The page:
Compost is an important ingredient in garden bed preparation and should be added to garden beds to sustain soil health over time. Compost returns nutrients to the soil and increases soil fertility, which is essential for healthy plant growth and frequent bed cultivation. Compost offers a natural alternative to harsher, synthetic fertilizers. By repurposing organic materials found around the farm or garden, compost is a cost-effective alternative to synthetic fertilizer.
The Gill Tract Farm sources its compost from the City of Berkeley, The Ecology Center and in-farm. To prepare the soil used on the Gill Tract volunteers mix each of these compost piles in a ratio of 2 shovels of city compost, 6 shovels of ecology center compost, and 2 shovels of in-farm compost. This mixture is to ensure the right balance of nutrients is achieved across each of the compost contents and also to ensure that the soil has the correct balance of nutrients between them.
On a weekly visit to the farm, Flash, a Berkeley resident and UC Berkeley alum, shared that the farm’s in-house composting system is driven entirely by himself just one other member. The two of them work together to turn organic material into fertile soil to replenish the garden. Flash shared that the entire process to convert raw plant trimmings into compost takes roughly 6 weeks in the spring months. In preparing the compost piles, Flash shared the importance of including “greens” and browns” in this soil. The Essential Urban Farmer explains that “browns” include carbon rich materials such as straw and “greens” include nitrogen rich materials such as food scraps1. Additionally, both Flash and The Essential Urban Farmer indicate the importance of a two-thirds “browns” and one-third “greens” ratio in maintaining the proper balance of nutrients to compost most effectively. Additionally, the compost at the Gill Tract is very much alive. Running your fingers through the soil, you might find anywhere between 3 to 5 worms, several beetles, and hundreds of thousands of microorganisms. All of these organisms, big and small, work to decompose the organic matter and turn it into nutrients that are more easily available to plants. In the case of the Gill Tract, this soil fertility results in wildly successful harvests of fruits and vegetables for the East Bay community on a regular basis.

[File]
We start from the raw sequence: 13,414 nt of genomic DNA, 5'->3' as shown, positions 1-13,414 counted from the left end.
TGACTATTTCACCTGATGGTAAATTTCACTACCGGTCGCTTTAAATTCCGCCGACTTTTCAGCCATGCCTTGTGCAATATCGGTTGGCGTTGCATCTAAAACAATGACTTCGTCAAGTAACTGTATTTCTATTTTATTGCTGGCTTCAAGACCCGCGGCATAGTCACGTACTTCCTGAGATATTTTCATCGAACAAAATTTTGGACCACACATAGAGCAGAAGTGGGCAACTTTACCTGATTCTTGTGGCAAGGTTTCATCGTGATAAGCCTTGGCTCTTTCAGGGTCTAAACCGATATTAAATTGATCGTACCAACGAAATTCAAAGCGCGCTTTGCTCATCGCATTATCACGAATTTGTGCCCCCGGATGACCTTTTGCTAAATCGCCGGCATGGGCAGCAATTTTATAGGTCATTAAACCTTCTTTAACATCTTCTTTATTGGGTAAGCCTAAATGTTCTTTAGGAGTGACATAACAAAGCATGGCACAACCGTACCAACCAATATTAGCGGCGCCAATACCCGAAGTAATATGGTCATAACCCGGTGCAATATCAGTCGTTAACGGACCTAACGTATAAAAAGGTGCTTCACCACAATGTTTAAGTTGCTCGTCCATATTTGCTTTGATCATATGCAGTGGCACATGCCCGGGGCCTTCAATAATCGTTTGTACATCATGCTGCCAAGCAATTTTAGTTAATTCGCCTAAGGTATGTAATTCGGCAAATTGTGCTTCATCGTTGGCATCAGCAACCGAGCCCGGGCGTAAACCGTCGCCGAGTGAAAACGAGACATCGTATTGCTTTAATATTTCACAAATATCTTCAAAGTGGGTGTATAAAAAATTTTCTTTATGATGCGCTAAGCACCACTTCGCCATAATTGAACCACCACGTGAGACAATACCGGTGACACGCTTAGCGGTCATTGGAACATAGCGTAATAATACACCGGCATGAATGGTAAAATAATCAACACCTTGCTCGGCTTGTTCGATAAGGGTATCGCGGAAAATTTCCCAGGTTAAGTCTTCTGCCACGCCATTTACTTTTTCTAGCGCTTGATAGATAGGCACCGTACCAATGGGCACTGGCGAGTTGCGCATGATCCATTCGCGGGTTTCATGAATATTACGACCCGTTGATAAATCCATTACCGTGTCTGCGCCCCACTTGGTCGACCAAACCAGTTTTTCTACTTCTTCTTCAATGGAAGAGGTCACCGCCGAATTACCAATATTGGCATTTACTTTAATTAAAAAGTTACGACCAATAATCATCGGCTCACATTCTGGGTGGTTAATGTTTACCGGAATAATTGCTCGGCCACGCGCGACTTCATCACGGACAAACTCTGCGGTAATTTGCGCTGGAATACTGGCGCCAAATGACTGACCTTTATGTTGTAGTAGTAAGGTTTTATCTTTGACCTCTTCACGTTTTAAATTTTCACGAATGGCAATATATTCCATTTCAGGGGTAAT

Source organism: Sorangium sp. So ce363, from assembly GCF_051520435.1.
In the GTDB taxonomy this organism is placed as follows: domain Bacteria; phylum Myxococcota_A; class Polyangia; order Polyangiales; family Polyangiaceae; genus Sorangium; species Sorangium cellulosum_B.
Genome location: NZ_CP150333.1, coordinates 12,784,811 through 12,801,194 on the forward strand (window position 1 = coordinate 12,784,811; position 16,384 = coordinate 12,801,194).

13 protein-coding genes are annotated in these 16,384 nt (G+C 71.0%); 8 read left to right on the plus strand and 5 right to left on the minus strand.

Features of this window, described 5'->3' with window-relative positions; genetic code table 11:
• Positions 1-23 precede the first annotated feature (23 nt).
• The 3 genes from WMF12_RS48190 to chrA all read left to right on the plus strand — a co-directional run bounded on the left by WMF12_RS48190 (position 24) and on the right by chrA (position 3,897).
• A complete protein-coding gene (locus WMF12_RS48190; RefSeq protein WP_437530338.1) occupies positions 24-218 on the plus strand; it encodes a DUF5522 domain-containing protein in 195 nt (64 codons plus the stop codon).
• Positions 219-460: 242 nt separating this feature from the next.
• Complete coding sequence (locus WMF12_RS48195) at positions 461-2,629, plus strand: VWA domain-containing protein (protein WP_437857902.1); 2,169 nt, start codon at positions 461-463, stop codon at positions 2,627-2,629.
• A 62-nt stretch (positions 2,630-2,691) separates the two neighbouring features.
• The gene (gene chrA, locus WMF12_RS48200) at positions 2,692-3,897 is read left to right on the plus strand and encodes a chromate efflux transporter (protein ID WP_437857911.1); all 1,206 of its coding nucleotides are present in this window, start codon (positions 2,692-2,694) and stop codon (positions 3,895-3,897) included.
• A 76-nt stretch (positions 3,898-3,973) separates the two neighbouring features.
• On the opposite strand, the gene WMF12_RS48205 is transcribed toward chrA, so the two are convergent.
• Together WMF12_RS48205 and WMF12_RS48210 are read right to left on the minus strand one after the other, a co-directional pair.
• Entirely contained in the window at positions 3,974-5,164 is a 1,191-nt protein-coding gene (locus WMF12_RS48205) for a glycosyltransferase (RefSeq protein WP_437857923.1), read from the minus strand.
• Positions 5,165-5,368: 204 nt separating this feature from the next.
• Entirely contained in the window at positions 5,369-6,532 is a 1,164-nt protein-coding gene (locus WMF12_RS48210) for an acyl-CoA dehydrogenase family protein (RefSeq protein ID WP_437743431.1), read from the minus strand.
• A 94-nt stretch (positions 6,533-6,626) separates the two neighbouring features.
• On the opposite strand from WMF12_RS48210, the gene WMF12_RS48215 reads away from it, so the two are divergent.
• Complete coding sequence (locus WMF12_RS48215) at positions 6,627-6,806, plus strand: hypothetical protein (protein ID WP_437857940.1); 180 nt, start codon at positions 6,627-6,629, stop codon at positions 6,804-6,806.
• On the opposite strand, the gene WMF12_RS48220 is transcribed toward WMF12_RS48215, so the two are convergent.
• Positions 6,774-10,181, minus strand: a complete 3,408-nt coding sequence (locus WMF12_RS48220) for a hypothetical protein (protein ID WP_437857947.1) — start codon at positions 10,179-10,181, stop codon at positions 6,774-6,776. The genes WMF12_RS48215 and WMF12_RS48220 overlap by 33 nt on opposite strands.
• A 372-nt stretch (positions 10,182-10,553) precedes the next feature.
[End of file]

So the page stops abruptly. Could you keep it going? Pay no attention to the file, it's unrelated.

Compost is essential to a healthy, agricultural ecosystem. Through the use of compost, farmers at the Gill Tract, and elsewhere, are able to save money by avoiding traditional fertilizers, while simultaneously restoring the quality of their garden beds and producing prolific harvests. That sounds like a winning business model to me.